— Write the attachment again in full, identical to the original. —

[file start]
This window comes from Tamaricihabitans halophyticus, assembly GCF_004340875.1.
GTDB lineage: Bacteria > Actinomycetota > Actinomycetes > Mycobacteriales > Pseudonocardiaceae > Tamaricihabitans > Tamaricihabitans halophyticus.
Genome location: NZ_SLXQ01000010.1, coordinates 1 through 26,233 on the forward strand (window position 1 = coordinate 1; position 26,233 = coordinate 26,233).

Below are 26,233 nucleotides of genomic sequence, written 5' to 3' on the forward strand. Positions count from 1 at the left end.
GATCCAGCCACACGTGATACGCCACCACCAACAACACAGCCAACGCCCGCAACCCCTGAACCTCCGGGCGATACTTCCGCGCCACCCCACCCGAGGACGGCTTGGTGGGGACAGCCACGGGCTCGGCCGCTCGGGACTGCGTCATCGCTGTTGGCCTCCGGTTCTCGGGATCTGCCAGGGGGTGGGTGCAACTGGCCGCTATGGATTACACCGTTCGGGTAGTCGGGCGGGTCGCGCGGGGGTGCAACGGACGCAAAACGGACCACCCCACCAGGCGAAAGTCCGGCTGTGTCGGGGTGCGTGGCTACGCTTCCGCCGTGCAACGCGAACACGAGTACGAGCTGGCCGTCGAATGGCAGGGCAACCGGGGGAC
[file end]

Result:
This window comes from Tamaricihabitans halophyticus, assembly GCF_004340875.1.
GTDB lineage: Bacteria > Actinomycetota > Actinomycetes > Mycobacteriales > Pseudonocardiaceae > Tamaricihabitans > Tamaricihabitans halophyticus.
Genome location: NZ_SLXQ01000010.1, coordinates 1 through 26,233 on the forward strand (window position 1 = coordinate 1; position 26,233 = coordinate 26,233).

Below are 26,233 nucleotides of genomic sequence, written 5' to 3' on the forward strand. Positions count from 1 at the left end.
GATCCAGCCACACGTGATACGCCACCACCAACAACACAGCCAACGCCCGCAACCCCTGAACCTCCGGGCGATACTTCCGCGCCACCCCACCCGAGGACGGCTTGGTGGGGACAGCCACGGGCTCGGCCGCTCGGGACTGCGTCATCGCTGTTGGCCTCCGGTTCTCGGGATCTGCCAGGGGGTGGGTGCAACTGGCCGCTATGGATTACACCGTTCGGGTAGTCGGGCGGGTCGCGCGGGGGTGCAACGGACGCAAAACGGACCACCCCACCAGGCGAAAGTCCGGCTGTGTCGGGGTGCGTGGCTACGCTTCCGCCGTGCAACGCGAACACGAGTACGAGCTGGCCGTCGAATGGCAGGGCAACCGGGGGAC